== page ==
Foreword to the 2nd Edition
It has been a long time getting here. I don't mean the months, perhaps even years, you may have waited for a revised, expanded, and improved edition of the AD&D game. I mean the long time it has taken me to reach this point, the writing of the foreword. Forewords are written last, so that you can summarize your feelings and experiences about the book you have written.
It's not accurate to say this is a book that I alone have written. First off, there are a lot of other names listed in the credits. They, especially the editors, contributed time and talents that I don't have. Improving the organization and readability was one of the reasons we started this project in the first place. These are tasks that can't be done without talented editors who play and care about the game. If you discover that it's easier to find rules during your gaming sessions and that everything seems to make more sense, thank the editors.
Even with the editors, this is not our work alone. None of this would ever have come into being without interested and involved players. The people who really decided what needed to be done for the AD&D 2nd Edition game are the players who mailed in questions, everyone who wrote an article for DRAGON® Magazine, and everyone who button-holed me (or other designers) at conventions. These were the people who decided what needed to be done, what needed fixing, what was unclear, and what they just didn't like. I didn't sit in a vacuum and make these decisions. As the designer and developer, I had to make the final choice, but those choices were based on your input. And your input is the most valuable asset we have going.
So how do I feel? Excited, exhausted, relieved, and nervous -- all at once. It's a great bag of emotions. I'm excited to see this book come out. I've spent more time on this than I have on any other single work I've done. That leads to exhaustion. The AD&D 2nd Edition game has demanded and received hours upon months of attention. Now that it is finally coming out, the feeling of relief is beginning to set in. There were times when the task looked impossible, when it seemed it would never end, or when everything was going wrong. Only now, when it's in the final stages of polishing, am I beginning to realize that it is really done. And of course there is the nervousness. The AD&D game is the granddaddy of all role-playing games. You've made it perfectly clear that you liked the original edition of the AD&D game, even with all its warts. I liked (and still like) it. So, now with the arrival of AD&D 2nd Edition, of course I'm nervous.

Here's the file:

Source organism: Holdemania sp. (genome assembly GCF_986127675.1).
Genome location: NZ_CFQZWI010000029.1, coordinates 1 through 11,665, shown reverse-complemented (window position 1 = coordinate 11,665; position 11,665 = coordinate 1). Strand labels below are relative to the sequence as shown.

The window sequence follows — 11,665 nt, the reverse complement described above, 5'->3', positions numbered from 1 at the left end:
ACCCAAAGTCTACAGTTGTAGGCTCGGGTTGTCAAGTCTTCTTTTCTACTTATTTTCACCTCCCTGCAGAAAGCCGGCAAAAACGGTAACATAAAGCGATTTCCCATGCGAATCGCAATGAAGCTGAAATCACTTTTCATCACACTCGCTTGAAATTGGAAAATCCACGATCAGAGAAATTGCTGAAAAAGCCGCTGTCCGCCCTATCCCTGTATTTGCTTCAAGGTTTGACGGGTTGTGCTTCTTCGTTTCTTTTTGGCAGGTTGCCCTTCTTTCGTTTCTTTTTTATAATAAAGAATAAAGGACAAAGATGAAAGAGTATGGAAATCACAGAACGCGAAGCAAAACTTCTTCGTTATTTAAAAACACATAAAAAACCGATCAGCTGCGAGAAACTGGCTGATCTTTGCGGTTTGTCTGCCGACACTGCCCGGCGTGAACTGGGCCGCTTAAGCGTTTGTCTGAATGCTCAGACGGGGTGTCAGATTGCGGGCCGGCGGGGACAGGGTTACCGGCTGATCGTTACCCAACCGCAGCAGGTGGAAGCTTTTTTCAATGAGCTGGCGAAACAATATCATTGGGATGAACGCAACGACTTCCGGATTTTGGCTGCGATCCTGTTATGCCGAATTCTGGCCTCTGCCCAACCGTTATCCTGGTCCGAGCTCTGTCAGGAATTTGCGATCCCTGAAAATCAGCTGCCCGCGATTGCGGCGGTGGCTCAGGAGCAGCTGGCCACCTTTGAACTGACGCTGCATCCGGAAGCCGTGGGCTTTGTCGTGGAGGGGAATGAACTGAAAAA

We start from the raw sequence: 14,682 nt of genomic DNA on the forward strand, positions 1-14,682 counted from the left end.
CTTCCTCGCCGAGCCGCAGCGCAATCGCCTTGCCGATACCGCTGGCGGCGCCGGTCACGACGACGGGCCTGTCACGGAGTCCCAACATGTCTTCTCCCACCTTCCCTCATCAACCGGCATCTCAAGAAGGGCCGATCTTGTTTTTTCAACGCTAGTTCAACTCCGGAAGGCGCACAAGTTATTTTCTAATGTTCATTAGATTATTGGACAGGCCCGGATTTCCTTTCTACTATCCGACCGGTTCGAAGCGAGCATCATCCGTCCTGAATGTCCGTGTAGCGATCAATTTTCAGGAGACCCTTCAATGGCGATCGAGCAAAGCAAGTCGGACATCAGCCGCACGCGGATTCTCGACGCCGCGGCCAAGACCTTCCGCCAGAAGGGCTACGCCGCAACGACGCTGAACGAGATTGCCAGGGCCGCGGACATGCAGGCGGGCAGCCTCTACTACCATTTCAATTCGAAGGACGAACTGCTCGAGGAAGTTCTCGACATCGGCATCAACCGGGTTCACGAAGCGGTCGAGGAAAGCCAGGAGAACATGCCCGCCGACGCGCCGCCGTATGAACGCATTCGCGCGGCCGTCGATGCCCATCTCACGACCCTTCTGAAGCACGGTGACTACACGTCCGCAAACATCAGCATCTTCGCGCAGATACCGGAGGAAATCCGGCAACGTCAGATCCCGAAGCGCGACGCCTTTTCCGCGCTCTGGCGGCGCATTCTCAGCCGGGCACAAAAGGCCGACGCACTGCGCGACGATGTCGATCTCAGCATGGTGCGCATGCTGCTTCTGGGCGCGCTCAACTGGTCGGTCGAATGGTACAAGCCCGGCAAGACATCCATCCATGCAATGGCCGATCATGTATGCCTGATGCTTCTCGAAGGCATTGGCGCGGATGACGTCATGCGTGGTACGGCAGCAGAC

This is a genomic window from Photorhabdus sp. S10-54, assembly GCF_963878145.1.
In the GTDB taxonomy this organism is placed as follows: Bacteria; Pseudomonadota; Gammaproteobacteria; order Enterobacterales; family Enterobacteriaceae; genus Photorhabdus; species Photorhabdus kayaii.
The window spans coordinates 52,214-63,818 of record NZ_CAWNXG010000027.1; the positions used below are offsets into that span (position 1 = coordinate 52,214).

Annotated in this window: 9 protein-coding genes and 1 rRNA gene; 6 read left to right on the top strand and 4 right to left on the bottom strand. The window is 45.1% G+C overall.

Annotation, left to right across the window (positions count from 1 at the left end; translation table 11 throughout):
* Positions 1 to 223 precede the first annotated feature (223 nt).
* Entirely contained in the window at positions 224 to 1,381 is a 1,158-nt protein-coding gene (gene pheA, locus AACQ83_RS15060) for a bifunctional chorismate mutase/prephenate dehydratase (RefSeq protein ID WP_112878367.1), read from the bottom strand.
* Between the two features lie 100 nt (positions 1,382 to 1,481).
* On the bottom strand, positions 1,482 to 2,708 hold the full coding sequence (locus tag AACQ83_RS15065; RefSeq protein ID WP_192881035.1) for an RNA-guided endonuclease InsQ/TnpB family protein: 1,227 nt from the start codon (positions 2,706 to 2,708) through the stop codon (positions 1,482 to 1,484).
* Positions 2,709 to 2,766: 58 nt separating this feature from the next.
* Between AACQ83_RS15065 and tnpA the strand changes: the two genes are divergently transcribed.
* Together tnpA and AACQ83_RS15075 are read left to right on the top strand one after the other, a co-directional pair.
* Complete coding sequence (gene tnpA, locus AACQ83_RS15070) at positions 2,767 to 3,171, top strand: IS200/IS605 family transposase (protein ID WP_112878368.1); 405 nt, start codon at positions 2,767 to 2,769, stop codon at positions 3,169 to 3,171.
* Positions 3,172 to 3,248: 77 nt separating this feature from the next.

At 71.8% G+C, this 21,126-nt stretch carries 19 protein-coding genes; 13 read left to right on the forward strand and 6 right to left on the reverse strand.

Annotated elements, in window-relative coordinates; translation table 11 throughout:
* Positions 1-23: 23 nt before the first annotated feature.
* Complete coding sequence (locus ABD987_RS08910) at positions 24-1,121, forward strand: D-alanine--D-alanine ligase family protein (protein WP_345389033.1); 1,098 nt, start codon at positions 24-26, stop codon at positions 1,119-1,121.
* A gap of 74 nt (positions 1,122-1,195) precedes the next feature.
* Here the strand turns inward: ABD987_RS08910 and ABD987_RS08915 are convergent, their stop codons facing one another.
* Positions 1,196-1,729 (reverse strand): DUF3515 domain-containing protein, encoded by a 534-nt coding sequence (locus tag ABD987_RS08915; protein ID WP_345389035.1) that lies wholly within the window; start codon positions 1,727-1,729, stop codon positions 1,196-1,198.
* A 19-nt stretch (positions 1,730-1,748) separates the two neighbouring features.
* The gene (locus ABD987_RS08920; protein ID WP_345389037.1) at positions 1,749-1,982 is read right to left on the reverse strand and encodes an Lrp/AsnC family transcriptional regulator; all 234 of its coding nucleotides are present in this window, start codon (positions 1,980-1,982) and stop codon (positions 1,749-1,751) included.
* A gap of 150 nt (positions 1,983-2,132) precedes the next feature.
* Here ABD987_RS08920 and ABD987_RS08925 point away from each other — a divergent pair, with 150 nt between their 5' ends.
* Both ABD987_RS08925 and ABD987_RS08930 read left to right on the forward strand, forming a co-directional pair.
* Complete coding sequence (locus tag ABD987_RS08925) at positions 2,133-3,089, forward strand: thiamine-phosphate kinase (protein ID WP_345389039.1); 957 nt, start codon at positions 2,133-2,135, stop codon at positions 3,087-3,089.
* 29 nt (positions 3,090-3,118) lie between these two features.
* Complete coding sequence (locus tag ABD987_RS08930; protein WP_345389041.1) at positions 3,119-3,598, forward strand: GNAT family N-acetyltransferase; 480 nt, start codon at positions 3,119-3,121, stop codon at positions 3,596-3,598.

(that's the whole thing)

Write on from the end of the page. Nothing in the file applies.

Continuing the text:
None of this comes as any surprise. I volunteered to prepare this Edition because I wanted to do something for the game I liked. The ten years of experience I've had in game design has shown me what works and what doesn't and sometimes even why. At the very start, we outlined the goals: to make it easier to find things, to make the rules easier to understand, to fix the things that did not work, to add the best new ideas from the expansions and other sources, and, most important of all, to make sure the game was still the one you knew and enjoyed. Of them all, the last was the hardest and most demanding, conflicting as it did with my basic desire to design things. Fortunately, things didn't rest on me alone. Lots of eager eyes, from those of fellow designers to those of enthusiastic playtesters, minutely examined this book and restrained me from overzealousness. It hasn't always been easy to walk the fine line between "not enough" and "too much."
In the past two years, I've talked to interested players many times, hearing their concerns and sharing my ideas. It was at the end of one of these talks (at a convention in Missoula, Montana), just as I described some rules change, that one of the listeners smiled and said, You know, we've been doing that for years. And that is what AD&D 2nd Edition is all about--collecting and organizing all those things that we, as players, have been doing for years.
David "Zeb" Cook
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